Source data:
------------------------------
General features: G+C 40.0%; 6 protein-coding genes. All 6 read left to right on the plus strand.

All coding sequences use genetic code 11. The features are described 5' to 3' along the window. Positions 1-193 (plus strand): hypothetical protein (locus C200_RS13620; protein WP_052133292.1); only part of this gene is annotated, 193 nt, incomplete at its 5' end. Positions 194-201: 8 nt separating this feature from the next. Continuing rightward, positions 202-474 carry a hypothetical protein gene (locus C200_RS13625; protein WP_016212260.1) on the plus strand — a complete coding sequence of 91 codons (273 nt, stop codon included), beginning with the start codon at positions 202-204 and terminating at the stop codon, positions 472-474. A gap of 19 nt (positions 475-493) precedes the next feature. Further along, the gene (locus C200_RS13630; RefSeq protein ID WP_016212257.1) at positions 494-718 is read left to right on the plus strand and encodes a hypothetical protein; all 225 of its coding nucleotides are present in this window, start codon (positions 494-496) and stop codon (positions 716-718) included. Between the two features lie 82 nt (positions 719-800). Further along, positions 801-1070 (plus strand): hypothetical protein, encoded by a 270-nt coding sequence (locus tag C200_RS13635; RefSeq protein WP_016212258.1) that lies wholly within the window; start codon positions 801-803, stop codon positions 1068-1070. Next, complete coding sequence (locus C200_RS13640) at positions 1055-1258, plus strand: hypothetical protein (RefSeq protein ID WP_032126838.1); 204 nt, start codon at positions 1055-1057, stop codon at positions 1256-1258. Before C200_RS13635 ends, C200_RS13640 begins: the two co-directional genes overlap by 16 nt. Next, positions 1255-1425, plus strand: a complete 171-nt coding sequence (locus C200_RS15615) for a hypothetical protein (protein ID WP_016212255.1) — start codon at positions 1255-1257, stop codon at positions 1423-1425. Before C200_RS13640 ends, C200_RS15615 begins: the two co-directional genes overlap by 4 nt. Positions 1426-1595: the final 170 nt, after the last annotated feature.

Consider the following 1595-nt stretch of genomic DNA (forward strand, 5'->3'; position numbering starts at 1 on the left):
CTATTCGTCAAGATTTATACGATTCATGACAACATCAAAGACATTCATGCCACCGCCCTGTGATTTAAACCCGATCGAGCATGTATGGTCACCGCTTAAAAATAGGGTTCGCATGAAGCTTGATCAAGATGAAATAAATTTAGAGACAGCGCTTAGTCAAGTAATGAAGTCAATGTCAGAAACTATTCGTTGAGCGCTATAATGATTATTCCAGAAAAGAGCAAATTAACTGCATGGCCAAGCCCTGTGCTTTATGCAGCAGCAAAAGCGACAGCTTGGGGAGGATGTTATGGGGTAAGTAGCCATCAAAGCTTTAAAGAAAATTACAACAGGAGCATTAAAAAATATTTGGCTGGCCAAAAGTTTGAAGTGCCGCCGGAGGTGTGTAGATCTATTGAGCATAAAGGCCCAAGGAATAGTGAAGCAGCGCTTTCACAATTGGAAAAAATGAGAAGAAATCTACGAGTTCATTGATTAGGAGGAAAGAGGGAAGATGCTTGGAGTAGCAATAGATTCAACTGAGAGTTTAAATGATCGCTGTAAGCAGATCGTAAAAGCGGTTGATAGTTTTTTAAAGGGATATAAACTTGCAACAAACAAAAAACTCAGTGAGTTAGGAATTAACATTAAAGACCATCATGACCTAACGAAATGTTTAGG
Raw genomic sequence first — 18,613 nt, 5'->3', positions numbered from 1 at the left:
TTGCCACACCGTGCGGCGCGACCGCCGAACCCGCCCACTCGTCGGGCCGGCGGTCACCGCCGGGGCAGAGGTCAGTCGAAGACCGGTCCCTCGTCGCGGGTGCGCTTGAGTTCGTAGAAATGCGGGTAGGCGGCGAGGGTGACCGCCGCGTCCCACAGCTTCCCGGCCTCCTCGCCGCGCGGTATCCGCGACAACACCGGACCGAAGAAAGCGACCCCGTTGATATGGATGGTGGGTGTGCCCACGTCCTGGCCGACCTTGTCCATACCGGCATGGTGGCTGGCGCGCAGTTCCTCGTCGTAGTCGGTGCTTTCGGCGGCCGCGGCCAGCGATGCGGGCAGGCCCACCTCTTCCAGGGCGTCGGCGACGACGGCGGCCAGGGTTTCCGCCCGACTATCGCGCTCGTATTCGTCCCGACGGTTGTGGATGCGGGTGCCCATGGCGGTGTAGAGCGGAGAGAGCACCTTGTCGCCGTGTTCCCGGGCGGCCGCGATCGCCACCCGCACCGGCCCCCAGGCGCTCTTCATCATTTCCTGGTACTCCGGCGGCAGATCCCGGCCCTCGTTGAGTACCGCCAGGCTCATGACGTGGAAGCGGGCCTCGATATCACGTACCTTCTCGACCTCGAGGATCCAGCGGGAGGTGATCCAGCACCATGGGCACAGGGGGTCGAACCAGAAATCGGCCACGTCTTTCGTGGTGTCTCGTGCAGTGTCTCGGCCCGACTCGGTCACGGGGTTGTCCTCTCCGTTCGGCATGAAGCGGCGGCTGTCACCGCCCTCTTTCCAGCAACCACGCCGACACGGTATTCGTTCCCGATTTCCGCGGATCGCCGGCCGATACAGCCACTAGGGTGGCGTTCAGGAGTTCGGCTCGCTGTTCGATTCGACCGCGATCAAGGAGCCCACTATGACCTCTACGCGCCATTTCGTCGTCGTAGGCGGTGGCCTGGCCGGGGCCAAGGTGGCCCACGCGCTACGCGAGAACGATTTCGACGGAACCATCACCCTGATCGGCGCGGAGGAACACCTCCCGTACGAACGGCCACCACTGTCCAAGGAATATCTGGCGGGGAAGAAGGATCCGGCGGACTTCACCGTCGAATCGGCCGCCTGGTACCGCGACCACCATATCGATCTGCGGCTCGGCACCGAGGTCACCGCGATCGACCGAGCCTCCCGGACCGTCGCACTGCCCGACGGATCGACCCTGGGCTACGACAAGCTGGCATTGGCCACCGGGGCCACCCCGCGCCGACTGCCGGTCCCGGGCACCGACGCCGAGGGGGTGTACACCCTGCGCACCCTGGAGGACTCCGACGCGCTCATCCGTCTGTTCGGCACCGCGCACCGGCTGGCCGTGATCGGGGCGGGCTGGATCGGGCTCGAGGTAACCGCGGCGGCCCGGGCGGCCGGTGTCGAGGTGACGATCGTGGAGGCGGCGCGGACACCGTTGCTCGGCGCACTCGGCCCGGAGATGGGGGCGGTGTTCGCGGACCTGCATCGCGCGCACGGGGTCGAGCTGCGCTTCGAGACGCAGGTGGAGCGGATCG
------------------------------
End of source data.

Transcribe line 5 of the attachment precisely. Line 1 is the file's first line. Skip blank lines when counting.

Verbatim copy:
Raw genomic sequence first — 18,613 nt, 5'->3', positions numbered from 1 at the left: